Many millions of people are willing to risk injury or even early death from jay walking. Yet many of these jay walkers would not consider taking other risks with their lives that other people may consider to be minor.

How someone weighs up the harms and benefits of a treatment depends on many factors, including personality, history and circumstances. If you are desperate, you may be prepared to try a treatment that has a low chance of doing good, but a high chance of doing harm.

For example, a 50 year old woman may choose to take hormone replacement therapy (HRT) immediately to relieve menopausal hot flushes and night sweats. For her, the relief from symptoms that are seriously disrupting her life may outweigh the increased risk of 4 extra breast cancer cases per 1000 women if she takes HRT for the next 5 years.3 Another woman may note that about half of women have relief from their hot flushes on placebo after 12 months anyway and be prepared to wait out the symptoms rather than chance the increased risk of breast cancer. We look at the research on HRT in more detail later in this book (see page 121).

What is important is that you have enough information to make an informed decision based on a sound knowledge of the potential for benefits and harms (quantitative information that your practitioner should be able to provide) and how important they are to you (subjective information that only you can provide). You also need to know how that compares with the potential outcomes of the other options that you might be considering.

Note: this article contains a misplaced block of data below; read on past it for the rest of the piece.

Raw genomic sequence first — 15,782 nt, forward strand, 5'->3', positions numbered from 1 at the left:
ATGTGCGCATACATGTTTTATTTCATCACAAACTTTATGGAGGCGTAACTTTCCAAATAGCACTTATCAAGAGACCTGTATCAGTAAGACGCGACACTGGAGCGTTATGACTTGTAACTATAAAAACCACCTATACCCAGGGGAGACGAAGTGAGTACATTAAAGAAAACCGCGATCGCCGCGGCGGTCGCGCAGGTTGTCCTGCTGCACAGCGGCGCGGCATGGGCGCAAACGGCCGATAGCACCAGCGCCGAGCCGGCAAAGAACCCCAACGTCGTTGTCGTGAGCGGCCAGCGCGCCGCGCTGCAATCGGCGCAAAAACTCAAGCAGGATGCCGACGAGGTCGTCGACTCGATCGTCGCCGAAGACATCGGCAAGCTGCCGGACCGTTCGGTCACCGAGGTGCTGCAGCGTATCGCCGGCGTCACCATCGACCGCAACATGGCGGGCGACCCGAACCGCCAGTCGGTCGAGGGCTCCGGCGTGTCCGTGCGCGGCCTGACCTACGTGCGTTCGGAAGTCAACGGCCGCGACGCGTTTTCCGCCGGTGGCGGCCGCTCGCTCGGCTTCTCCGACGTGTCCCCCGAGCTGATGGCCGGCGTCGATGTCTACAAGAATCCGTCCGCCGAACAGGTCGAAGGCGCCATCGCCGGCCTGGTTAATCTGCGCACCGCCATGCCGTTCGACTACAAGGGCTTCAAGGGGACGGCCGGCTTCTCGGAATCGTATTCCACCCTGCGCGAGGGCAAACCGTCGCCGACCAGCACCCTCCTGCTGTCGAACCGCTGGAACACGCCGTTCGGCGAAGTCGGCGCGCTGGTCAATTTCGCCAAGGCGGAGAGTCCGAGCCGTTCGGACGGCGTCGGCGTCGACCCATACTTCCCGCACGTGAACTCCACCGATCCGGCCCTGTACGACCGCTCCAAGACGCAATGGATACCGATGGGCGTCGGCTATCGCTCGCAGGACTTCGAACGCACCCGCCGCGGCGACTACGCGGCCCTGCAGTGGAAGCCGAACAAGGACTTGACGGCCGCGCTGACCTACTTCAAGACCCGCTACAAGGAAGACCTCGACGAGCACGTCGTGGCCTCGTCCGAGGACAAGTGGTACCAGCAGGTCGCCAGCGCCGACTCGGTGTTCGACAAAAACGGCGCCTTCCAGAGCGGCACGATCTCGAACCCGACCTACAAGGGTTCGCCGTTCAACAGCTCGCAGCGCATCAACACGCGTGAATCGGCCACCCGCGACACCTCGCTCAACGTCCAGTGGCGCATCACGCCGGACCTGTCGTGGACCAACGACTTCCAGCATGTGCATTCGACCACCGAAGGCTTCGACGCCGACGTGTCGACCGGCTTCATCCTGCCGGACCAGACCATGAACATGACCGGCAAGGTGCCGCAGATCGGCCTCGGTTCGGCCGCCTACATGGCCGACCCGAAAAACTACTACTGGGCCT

5. Do I have enough information to make a choice?

If you are unable to make a clear decision, this may mean that you need to know more about the outcomes of your options or to consider other alternatives.

Does the available information answer my questions?

You could ask your practitioner if there are any evidence-based guidelines that cover your situation. (Evidence-based guidelines are based on a systematic examination of the best available evidence rather than on the opinions of experts, which, as we have seen, are not as reliable.) If an evidence-based guideline is not available, you could ask about the results of systematic reviews or randomised controlled trials. We discuss evidence-based guidelines briefly towards the end of this chapter and, along with the other study types, in much more detail in Chapter 10.

Many people also find it useful to speak to other people who have been in a similar situation, to get more information on their subjective experiences of the harms and benefits of a particular intervention. Remember, however, that different people experience things differently, so use their experiences only as a guide. In addition, such reports will not tell you how likely you are to experience a similar outcome. Your practitioner should be in the best situation to find out how likely you are to be helped or hurt by an intervention. If you are dissatisfied with the information provided by your practitioner, tell him or her that you still feel that you that have insufficient information and want some help with getting more.

Have I found out about all the test and treatment options that I want to consider? If not, where can I go to find out more?

You may need to think about other options if, for example, you have tried a treatment but had to stop it because you experienced a harm that was described as unlikely but none the less occurred, or if the benefit did not satisfy your needs. Or perhaps none of the options to date seems to have sufficient benefit for the harms.